Exciter excites - two small forms tickle their large friend. After long effort finally all are in sync and energy flows, only to fail, break down and start again. What is the scale of this? Where is this occurring? Why do they fail so often?
There are two related ideas at play in exciter. The first is a formal idea involving the intersection of an organic gestural form described by hand-drawn marks in paint and sand, contrasted with a more formal, geometric idealization of that form through a carefully plotted patterns of LEDs. The two representations overlay and interrupt each other. A question of precedence is implied: which came first, either in construction or conception? Is one a truer representation than the other? Is one more "real" than the other?
The other idea explores the nature of the form itself. How is this form read? The gestural representation of the form contains its own cues for reading: the specificity of the marks which guide the eye, the relation of the form to the picture plane and boundaries, the trace energy of the hand left in the materials - this is the language in which paintings are read. Overlaid on this is a programmatic reading or articulation of the form through the code which controls the LEDs. The programmed LEDs destroy any concept of a picture plane and assert a totally different kind of formal space and intention. They also have the effect, in a subtle way, of making the viewer more passive, more expectant of a 'show', a spectacle or a result. The LEDs are assertive and dominant but also dependant on the surface in which they are embedded. They claim the space of intention and meaning but can they hold it against the physical image in which they reside.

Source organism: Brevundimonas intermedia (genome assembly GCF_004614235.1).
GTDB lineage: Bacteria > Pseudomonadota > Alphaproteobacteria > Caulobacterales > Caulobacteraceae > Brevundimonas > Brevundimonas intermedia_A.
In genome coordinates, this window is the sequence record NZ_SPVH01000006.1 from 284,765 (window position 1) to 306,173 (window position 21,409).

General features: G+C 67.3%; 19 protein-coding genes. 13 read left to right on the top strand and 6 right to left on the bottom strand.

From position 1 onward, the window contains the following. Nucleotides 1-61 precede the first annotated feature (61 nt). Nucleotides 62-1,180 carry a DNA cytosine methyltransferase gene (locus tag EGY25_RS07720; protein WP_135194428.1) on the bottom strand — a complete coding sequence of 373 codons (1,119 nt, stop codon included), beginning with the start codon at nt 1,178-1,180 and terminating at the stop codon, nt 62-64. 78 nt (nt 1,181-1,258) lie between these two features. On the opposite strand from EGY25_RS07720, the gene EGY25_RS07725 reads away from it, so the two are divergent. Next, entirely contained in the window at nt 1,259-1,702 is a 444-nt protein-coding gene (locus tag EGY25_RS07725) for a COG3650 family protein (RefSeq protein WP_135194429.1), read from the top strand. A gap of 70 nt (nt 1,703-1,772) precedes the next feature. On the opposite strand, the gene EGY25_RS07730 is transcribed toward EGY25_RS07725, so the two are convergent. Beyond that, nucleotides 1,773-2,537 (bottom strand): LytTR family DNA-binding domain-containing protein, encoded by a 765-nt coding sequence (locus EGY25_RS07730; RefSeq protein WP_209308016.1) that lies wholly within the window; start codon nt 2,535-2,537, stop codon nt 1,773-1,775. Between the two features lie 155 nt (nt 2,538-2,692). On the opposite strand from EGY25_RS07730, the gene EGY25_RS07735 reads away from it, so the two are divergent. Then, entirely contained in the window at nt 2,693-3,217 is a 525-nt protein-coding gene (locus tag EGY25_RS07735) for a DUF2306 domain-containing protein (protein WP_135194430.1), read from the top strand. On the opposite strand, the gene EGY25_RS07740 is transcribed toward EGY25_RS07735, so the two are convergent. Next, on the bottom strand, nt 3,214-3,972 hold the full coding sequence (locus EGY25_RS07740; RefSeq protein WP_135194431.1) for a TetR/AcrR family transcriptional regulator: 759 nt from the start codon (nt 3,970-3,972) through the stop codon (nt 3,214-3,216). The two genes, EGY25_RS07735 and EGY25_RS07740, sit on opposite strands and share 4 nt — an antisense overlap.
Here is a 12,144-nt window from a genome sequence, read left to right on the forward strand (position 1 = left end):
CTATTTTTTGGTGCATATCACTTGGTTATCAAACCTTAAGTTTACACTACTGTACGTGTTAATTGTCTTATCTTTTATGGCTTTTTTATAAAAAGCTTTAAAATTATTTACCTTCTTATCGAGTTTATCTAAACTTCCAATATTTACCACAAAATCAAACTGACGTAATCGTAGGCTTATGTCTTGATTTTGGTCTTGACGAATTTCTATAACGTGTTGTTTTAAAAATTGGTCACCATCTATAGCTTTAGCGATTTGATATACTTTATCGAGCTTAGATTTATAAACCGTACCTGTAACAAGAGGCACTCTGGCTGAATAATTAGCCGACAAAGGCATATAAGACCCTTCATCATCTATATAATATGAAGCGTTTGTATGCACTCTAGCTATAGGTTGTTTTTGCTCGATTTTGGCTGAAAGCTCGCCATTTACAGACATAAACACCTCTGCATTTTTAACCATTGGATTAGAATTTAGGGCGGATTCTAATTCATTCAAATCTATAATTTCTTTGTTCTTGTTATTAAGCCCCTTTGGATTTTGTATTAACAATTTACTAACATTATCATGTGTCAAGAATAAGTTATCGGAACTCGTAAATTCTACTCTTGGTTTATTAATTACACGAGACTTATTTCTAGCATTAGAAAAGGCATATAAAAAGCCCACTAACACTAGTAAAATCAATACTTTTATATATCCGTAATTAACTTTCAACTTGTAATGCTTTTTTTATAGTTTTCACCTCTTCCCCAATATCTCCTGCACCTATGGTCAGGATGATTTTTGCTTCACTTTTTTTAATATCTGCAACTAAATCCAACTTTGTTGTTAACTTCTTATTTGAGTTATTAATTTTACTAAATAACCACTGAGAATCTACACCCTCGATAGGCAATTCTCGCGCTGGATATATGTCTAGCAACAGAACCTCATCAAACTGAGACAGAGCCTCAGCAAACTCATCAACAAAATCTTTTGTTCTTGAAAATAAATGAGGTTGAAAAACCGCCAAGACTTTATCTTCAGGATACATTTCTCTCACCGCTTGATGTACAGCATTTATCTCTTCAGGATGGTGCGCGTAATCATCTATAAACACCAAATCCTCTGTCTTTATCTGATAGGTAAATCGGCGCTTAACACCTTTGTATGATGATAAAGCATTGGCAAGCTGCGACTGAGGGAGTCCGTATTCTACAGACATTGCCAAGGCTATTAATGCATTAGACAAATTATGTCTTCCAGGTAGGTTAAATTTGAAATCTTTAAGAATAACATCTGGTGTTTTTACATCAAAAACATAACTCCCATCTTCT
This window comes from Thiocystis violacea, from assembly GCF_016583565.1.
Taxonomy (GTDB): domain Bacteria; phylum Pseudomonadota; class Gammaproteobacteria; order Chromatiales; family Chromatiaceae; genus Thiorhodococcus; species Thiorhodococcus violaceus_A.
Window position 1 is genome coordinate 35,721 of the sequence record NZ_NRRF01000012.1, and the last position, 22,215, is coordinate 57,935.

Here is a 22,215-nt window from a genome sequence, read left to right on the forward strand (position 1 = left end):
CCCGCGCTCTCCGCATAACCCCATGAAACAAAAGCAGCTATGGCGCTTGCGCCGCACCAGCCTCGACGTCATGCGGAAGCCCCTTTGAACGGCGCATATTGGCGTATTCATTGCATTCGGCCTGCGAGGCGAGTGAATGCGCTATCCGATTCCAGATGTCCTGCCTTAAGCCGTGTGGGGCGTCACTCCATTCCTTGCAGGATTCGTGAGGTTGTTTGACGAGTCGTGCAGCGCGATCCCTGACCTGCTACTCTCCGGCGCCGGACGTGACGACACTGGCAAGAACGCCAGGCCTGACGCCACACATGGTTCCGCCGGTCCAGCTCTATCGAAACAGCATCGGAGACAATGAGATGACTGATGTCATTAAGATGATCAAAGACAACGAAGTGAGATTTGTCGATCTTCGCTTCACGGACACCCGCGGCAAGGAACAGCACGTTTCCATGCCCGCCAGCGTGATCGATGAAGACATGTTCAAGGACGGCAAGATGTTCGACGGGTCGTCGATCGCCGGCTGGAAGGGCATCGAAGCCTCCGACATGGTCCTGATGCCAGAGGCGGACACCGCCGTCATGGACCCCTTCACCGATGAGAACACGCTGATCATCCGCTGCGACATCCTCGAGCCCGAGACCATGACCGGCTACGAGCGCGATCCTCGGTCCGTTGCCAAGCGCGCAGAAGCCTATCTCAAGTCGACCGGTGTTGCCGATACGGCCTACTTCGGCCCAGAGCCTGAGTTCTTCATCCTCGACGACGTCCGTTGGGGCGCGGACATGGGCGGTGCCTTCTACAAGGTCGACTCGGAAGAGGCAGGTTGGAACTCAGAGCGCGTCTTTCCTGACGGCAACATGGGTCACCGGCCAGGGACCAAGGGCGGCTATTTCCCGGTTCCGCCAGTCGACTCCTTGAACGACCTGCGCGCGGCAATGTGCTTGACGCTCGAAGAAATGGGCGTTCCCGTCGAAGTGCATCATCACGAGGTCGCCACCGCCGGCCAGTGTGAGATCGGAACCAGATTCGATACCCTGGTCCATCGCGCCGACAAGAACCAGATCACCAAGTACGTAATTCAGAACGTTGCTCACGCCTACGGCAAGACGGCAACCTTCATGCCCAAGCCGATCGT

In this piece I am attempting to play with these tensions - physical vs electronic representation, active vs passive viewing, the virtual space of painting vs a 'new media' virtual space - in order to explore the boundaries in between.